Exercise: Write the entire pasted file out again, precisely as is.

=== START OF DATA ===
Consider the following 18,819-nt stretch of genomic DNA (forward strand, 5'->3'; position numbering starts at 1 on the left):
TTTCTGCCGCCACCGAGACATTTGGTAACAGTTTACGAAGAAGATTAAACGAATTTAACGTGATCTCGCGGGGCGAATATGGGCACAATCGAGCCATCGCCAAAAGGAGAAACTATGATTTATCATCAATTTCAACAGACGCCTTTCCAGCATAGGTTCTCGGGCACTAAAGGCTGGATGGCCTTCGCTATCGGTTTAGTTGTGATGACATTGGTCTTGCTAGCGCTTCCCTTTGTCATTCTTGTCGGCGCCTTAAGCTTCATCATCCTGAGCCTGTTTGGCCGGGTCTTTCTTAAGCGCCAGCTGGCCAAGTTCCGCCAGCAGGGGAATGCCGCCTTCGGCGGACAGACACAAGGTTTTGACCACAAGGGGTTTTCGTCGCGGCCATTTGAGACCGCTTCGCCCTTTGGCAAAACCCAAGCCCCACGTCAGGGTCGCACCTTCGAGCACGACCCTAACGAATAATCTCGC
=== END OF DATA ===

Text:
Consider the following 18,819-nt stretch of genomic DNA (forward strand, 5'->3'; position numbering starts at 1 on the left):
TTTCTGCCGCCACCGAGACATTTGGTAACAGTTTACGAAGAAGATTAAACGAATTTAACGTGATCTCGCGGGGCGAATATGGGCACAATCGAGCCATCGCCAAAAGGAGAAACTATGATTTATCATCAATTTCAACAGACGCCTTTCCAGCATAGGTTCTCGGGCACTAAAGGCTGGATGGCCTTCGCTATCGGTTTAGTTGTGATGACATTGGTCTTGCTAGCGCTTCCCTTTGTCATTCTTGTCGGCGCCTTAAGCTTCATCATCCTGAGCCTGTTTGGCCGGGTCTTTCTTAAGCGCCAGCTGGCCAAGTTCCGCCAGCAGGGGAATGCCGCCTTCGGCGGACAGACACAAGGTTTTGACCACAAGGGGTTTTCGTCGCGGCCATTTGAGACCGCTTCGCCCTTTGGCAAAACCCAAGCCCCACGTCAGGGTCGCACCTTCGAGCACGACCCTAACGAATAATCTCGC